Almost 10 years have passed since the publication of Michael Grunwald’s groundbreaking first book, The Swamp: The Everglades, Florida, and the Politics of Paradise, which was greeted as the most important — and readable — book on the subject since Marjory Stoneman Douglas’s classic, River of Grass.
But today Grunwald has one regret: Climate change.
“There is climate change in the book, but not enough of it,” Grunwald said recently in the lobby of the Betsy Hotel, not far from his home in Miami Beach. “The day that President Clinton signed the Everglades restoration bill in 1999, he told staffers ‘If we don’t do something about global warming, the Everglades will be history.’”
Fifteen years later, Grunwald says, storm drains sometimes flood with seawater at high tides. The Everglades, always under siege, faces a new threat: Salt water intrusion from the Atlantic Ocean.
Yet Grunwald, who appears at the Festival of the Arts Boca on Thursday, sees much good news on climate since Barack Obama took office in 2008.
“Spending on alternative energy has increased 2,000 percent,” Grunwald says. “Wind power has tripled under Obama. The first 200,000 electric cars are on the road. Clean technology is advancing at a fast clip.”
Before a current story in Politico about Jeb Bush, Florida governor when the restoration bill, and its $8 billion budget, went into effect, Grunwald had not written about the Everglades since the time The Swamp came out. Now he finds too little has changed.
The main purpose of the restoration project is to restore adequate amounts of high-quality water flow to the Everglades and South Florida. After 15 years, he says, no water has been moved.
Grunwald’s Politico piece on the Everglades and Jeb Bush is tough on the aspiring presidential candidate, but fair.
“Bush has a mixed record on the Everglades,” Grunwald says. “He was very committed to the project, but he didn’t favor the environment over economic interests.”
In the article, Grunwald reports that Bush was not anti-environment, spending freely to get the project started. Yet, he routinely sided with Big Sugar and other business interests.
“Bush has a better reputation with the Everglades than he deserves,” Grunwald says.
Grunwald did not have a chance to meet Marjory Stoneman Douglas, who died a mere two years before he started work on his book. The remarkable pioneering Miami journalist lived to be 108.
“Her book is super-important,” Grunwald says. “She was 60 when she started it, and she found just the right people to talk to. While working on my book, I felt her looking over my shoulder.”
Swamp was Grunwald’s first book. His second, The New New Deal: The Hidden Story of Change in the Obama Era, came out in 2012. It’s an analysis of the Obama administration through the lens of the $800 million stimulus bill the president pushed through Congress in the first year of his first term.
Interviewing more than 400 sources, Grunwald argues that the stimulus is the most important economic legislation since the New Deal, Franklin Roosevelt’s program to combat the Great Depression. Grunwald says the stimulus, also known as the American Reinvestment and Recovery Act, not only reversed the great recession that began under George Bush, and halted the astonishing loss of jobs. It also laid the foundation for the future.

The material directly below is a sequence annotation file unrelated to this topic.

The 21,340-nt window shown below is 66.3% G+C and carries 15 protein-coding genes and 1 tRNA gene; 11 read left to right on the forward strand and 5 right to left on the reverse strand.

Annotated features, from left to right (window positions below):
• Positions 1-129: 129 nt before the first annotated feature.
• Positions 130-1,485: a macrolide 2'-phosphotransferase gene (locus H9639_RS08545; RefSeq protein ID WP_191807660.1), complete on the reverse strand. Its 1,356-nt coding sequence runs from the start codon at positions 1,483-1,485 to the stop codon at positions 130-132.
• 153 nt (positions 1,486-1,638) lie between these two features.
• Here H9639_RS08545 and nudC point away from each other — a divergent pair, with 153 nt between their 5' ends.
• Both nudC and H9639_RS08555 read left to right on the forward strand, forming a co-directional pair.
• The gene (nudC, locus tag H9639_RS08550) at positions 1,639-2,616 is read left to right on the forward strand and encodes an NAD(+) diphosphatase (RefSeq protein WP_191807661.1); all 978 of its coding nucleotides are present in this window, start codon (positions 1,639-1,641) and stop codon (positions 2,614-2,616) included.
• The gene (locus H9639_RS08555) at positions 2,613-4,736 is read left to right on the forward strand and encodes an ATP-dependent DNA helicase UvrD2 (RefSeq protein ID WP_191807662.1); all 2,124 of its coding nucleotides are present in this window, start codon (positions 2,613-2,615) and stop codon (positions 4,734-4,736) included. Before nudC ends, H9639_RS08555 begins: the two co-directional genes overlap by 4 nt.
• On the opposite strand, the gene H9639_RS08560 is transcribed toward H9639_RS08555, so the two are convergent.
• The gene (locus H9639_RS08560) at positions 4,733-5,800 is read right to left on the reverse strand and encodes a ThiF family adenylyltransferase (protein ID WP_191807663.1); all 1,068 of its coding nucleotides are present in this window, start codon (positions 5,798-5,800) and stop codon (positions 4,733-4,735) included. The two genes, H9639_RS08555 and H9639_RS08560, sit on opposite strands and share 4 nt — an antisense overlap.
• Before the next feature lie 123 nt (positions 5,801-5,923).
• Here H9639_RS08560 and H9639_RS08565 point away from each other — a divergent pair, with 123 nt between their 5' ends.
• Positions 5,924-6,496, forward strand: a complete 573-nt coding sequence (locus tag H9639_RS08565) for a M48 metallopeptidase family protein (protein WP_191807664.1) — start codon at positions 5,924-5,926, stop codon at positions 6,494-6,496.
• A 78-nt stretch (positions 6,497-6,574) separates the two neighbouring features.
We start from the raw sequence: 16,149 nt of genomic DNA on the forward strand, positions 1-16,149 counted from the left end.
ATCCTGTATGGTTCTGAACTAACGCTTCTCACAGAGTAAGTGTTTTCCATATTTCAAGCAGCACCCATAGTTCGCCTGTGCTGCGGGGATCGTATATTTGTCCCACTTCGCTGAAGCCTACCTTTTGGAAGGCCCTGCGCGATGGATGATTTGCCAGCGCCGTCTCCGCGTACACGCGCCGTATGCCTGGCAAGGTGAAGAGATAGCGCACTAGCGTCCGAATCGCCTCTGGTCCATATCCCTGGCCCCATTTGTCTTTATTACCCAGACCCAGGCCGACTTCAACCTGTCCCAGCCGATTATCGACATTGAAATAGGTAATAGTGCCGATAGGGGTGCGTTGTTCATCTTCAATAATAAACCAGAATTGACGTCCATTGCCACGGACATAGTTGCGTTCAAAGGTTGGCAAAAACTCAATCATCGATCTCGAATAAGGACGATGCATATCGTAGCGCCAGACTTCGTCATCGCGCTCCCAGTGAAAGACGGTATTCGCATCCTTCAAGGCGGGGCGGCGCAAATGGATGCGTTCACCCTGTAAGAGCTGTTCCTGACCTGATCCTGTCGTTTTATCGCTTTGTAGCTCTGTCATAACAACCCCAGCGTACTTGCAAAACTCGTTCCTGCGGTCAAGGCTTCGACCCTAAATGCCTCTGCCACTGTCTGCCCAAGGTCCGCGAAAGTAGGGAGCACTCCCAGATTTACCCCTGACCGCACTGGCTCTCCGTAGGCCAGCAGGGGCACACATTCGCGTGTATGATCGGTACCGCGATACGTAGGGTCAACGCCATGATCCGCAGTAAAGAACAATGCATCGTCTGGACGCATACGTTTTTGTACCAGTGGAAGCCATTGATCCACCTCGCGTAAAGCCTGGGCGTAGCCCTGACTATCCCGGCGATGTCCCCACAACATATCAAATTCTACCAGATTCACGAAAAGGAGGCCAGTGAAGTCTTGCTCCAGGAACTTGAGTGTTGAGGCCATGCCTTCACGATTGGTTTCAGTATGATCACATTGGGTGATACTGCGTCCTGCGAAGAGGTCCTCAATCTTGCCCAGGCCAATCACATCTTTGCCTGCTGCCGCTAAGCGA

The stimulus, Grunwald says, was a broad spectrum spending bill that pushed the country into clean energy, health care, scientific research, transportation and education. Devised by Obama and a team led by Treasury Secretary Timothy Geithner, the stimulus was opposed by many Republicans and some Democrats, and it has generally been considered inadequate, if not an outright failure.
The opposite is true, Grunwald says.
“The stimulus created jobs, boosted growth, and saved us from a much worst fate,” Grunwald says. “It’s been judged a failure, a joke. But the facts are on Obama’s side. The stimulus was a transformative, and it will leave a positive legacy.”
The Economist, for example, a conservative British magazine and no special friend to Obama, wrote, “‘The New New Deal’ is the most interesting book that has been published about the Obama administration. Even Republicans should read it.”
Despite the specter of climate change and sea level rise in Miami Beach, Grunwald loves his Florida life. While working on The Swamp, he “met a Florida girl and dragged her off to D.C.”
The “girl,” lawyer Cristina Dominguez, persuaded him to move back to Miami after a couple of years. They married, and now have two small children.
“I say to my friends, ‘it’s 75 and sunny outside,’” Grunwald says. “And they say, ‘Don’t you want to be around smart people?’ And I say, ‘If you’re so smart, why are you there?’”
Grunwald grins. “I’m the idiot who wrote a Florida book while living in Washington, and then moved here to write a D.C. book.” Then he gets on his bike and glides away toward home.
Michael Grunwald speaks at the Festival of the Arts Boca at 7 p.m. Thursday in the Cultural Arts Center, Mizner Park. Tickets start at $25. Call 866-571-2787 or visit www.festivaloftheartsboca.org.